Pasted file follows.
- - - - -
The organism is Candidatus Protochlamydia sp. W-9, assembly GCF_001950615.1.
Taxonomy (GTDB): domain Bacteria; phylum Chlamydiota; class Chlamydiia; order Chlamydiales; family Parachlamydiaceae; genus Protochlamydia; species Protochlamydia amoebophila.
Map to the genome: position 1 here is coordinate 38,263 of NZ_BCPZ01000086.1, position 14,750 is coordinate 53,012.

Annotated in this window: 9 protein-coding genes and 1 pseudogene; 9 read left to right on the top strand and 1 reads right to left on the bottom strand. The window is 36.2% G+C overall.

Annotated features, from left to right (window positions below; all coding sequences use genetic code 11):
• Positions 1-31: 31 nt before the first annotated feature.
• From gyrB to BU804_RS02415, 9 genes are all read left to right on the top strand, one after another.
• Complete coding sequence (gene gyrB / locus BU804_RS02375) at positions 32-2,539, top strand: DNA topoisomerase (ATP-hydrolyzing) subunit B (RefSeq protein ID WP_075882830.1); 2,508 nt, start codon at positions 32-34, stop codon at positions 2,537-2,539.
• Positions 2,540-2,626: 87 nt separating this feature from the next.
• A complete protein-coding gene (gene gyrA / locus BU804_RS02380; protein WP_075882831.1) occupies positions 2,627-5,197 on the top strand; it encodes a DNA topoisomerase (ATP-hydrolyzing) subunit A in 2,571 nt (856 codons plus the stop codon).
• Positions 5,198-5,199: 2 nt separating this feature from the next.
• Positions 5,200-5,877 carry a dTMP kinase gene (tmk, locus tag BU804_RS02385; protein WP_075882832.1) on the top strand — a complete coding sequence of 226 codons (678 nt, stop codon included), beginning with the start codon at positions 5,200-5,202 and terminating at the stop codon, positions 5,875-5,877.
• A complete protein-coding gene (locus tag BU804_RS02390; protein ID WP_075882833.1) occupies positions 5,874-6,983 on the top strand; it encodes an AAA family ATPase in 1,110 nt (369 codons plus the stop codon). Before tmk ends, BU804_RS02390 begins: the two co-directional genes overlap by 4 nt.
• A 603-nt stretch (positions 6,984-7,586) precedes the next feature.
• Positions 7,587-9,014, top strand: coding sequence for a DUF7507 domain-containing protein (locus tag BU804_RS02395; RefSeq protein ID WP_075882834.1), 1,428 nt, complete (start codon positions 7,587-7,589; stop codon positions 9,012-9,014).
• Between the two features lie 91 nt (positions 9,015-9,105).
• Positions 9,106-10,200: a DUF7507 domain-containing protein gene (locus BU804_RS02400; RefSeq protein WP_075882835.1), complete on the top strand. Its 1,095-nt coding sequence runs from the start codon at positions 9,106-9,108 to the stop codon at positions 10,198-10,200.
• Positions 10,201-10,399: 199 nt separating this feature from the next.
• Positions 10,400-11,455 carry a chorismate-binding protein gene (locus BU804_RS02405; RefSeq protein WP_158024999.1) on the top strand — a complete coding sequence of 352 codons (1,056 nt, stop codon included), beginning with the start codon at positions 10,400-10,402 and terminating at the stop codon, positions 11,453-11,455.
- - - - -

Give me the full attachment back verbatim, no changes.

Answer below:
The organism is Candidatus Protochlamydia sp. W-9, assembly GCF_001950615.1.
Taxonomy (GTDB): domain Bacteria; phylum Chlamydiota; class Chlamydiia; order Chlamydiales; family Parachlamydiaceae; genus Protochlamydia; species Protochlamydia amoebophila.
Map to the genome: position 1 here is coordinate 38,263 of NZ_BCPZ01000086.1, position 14,750 is coordinate 53,012.

Annotated in this window: 9 protein-coding genes and 1 pseudogene; 9 read left to right on the top strand and 1 reads right to left on the bottom strand. The window is 36.2% G+C overall.

Annotated features, from left to right (window positions below; all coding sequences use genetic code 11):
• Positions 1-31: 31 nt before the first annotated feature.
• From gyrB to BU804_RS02415, 9 genes are all read left to right on the top strand, one after another.
• Complete coding sequence (gene gyrB / locus BU804_RS02375) at positions 32-2,539, top strand: DNA topoisomerase (ATP-hydrolyzing) subunit B (RefSeq protein ID WP_075882830.1); 2,508 nt, start codon at positions 32-34, stop codon at positions 2,537-2,539.
• Positions 2,540-2,626: 87 nt separating this feature from the next.
• A complete protein-coding gene (gene gyrA / locus BU804_RS02380; protein WP_075882831.1) occupies positions 2,627-5,197 on the top strand; it encodes a DNA topoisomerase (ATP-hydrolyzing) subunit A in 2,571 nt (856 codons plus the stop codon).
• Positions 5,198-5,199: 2 nt separating this feature from the next.
• Positions 5,200-5,877 carry a dTMP kinase gene (tmk, locus tag BU804_RS02385; protein WP_075882832.1) on the top strand — a complete coding sequence of 226 codons (678 nt, stop codon included), beginning with the start codon at positions 5,200-5,202 and terminating at the stop codon, positions 5,875-5,877.
• A complete protein-coding gene (locus tag BU804_RS02390; protein ID WP_075882833.1) occupies positions 5,874-6,983 on the top strand; it encodes an AAA family ATPase in 1,110 nt (369 codons plus the stop codon). Before tmk ends, BU804_RS02390 begins: the two co-directional genes overlap by 4 nt.
• A 603-nt stretch (positions 6,984-7,586) precedes the next feature.
• Positions 7,587-9,014, top strand: coding sequence for a DUF7507 domain-containing protein (locus tag BU804_RS02395; RefSeq protein ID WP_075882834.1), 1,428 nt, complete (start codon positions 7,587-7,589; stop codon positions 9,012-9,014).
• Between the two features lie 91 nt (positions 9,015-9,105).
• Positions 9,106-10,200: a DUF7507 domain-containing protein gene (locus BU804_RS02400; RefSeq protein WP_075882835.1), complete on the top strand. Its 1,095-nt coding sequence runs from the start codon at positions 9,106-9,108 to the stop codon at positions 10,198-10,200.
• Positions 10,201-10,399: 199 nt separating this feature from the next.
• Positions 10,400-11,455 carry a chorismate-binding protein gene (locus BU804_RS02405; RefSeq protein WP_158024999.1) on the top strand — a complete coding sequence of 352 codons (1,056 nt, stop codon included), beginning with the start codon at positions 10,400-10,402 and terminating at the stop codon, positions 11,453-11,455.